The Web as the New Petri Dish for Budding Talent

30Nov08

 

tavi1.jpeg

Since @marymetcalf introduced me to Tavi’s blog, I’ve tweeted and shared her posts ad nauseum. At 12 years old, Tavi is one of the smartest and most creative style mavens on the Web. Her ability to mix DIY creations with store bought staples is as impressive as her ability to turn Rei Kawakubo’s CDG H&M line into a chic little rap for readers.

She’s a true example of what the Web does best: giving a young person the ability to share her talent with the world and have a voice in a crowded scene regardless of geography, social connections or professional status. In a case of digital Darwinism, Tavi’s emerged as a prominent figure, capturing the attention and respect of New York Magazine, Vogue and New York Times style critics, to name a few of her admirers.

She’s so talented, she’s met several skeptics along the way who question the truth that she’s achieved all of this and is only twelve years old. Recently, she responded to these skeptics directly saying, “Apparently there was some recent press about me being the 40 year old man again? Sigh, humanity…Wait, I forgot! 12 year olds don’t have thoughts… we can’t think, write, read, do research (though we have the whole internet in front of us and all research needs is curiosity), learn from people we know that have a wide knowledge of fashion, use a camera, or get dressed!”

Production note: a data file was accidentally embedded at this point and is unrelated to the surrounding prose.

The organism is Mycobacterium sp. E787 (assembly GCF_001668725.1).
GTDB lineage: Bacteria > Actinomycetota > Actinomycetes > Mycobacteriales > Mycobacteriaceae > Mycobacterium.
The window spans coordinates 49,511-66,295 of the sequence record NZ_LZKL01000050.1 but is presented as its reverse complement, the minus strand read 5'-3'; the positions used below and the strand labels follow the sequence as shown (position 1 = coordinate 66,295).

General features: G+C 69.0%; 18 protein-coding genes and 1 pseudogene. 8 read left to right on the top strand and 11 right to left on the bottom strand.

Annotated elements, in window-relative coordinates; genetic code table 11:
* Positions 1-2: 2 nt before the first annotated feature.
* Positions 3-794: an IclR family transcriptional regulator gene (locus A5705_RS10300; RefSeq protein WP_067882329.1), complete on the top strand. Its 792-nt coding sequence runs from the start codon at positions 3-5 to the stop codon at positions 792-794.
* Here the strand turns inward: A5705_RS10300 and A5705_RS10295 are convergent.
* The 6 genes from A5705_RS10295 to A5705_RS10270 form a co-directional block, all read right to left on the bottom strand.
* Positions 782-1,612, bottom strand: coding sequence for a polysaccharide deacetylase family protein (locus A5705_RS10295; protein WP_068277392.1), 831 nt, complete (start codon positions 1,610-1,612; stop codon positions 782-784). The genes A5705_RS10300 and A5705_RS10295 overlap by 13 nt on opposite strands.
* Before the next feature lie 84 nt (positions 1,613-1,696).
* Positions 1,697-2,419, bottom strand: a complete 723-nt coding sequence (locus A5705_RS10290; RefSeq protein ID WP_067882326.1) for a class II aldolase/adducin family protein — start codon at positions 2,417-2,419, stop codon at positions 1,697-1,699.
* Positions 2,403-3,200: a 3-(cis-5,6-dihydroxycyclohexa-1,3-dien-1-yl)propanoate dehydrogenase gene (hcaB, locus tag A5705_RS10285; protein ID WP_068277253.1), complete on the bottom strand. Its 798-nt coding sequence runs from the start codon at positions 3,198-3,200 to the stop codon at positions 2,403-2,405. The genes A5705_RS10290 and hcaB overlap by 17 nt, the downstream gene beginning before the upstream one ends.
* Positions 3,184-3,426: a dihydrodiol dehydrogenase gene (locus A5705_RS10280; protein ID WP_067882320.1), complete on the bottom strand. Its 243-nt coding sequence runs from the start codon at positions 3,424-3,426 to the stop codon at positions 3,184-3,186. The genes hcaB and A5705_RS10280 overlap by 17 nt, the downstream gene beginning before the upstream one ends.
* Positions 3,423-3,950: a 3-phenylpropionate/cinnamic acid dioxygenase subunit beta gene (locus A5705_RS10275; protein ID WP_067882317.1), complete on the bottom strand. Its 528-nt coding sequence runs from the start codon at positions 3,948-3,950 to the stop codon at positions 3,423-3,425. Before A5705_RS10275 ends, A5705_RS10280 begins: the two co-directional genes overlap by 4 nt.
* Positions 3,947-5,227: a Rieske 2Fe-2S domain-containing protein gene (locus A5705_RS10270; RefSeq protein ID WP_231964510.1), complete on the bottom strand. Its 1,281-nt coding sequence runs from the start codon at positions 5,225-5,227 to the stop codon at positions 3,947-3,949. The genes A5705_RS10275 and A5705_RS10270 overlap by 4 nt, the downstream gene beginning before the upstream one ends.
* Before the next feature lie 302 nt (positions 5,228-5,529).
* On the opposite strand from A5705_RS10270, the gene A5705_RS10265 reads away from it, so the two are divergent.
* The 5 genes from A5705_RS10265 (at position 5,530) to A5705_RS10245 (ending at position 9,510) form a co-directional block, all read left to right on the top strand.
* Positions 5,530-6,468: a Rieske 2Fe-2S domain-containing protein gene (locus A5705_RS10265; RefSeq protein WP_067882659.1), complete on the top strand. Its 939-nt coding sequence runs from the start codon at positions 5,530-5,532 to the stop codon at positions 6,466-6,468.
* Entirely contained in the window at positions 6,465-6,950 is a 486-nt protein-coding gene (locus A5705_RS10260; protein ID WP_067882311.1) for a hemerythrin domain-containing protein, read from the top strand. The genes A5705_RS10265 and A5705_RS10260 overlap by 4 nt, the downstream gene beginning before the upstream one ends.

As unbelievable as it is, Tavi and her other twelve year old digital counterparts are turning the Web on its head. The Web has become a veritable petri dish for budding teen talent. Today, 39% of teens share their artistic creations online and 33% create personal Web pages and blogs to do so. Spend any time surfing Tavi’s blogroll, the Ruby Pseudo archives, Fashion Space, Red Studio, Deviant Art, Flickr, Etsy and similar sites and you’ll see that this is just the start.

More talented teens like Tavi will flock to the Web and way before any of them submit portfolios for perspective college admissions officers’ and employers’ review, they’ll have published deep archives of posts, photos and videos to showcase their work, digested threads of feedback from readers and garnered a following of admirers.

Any teens not taking advantage of this platform will have a significant disadvantage when trying to play in this league of self-made digital publishers and any employers and admissions officers not rethinking traditional methods of scouting new talent will miss out.

What I’m most excited about is seeing self-published talent like Tavi enter the workforce with an incredible entrepreneurial verve, whether they works for themselves or decide to join an existing company. After years of asserting themselves online, they’ll have no problem fully expressing their ideas and passion at work and moving through their career with a fluidity and confidence that comes from having established one’s independence early on.

To Tavi and her peers: publish on! The Web has a bright future with you on the other end of the keyboard.

Image borrowed from Teen Vogue

-Amanda Mooney

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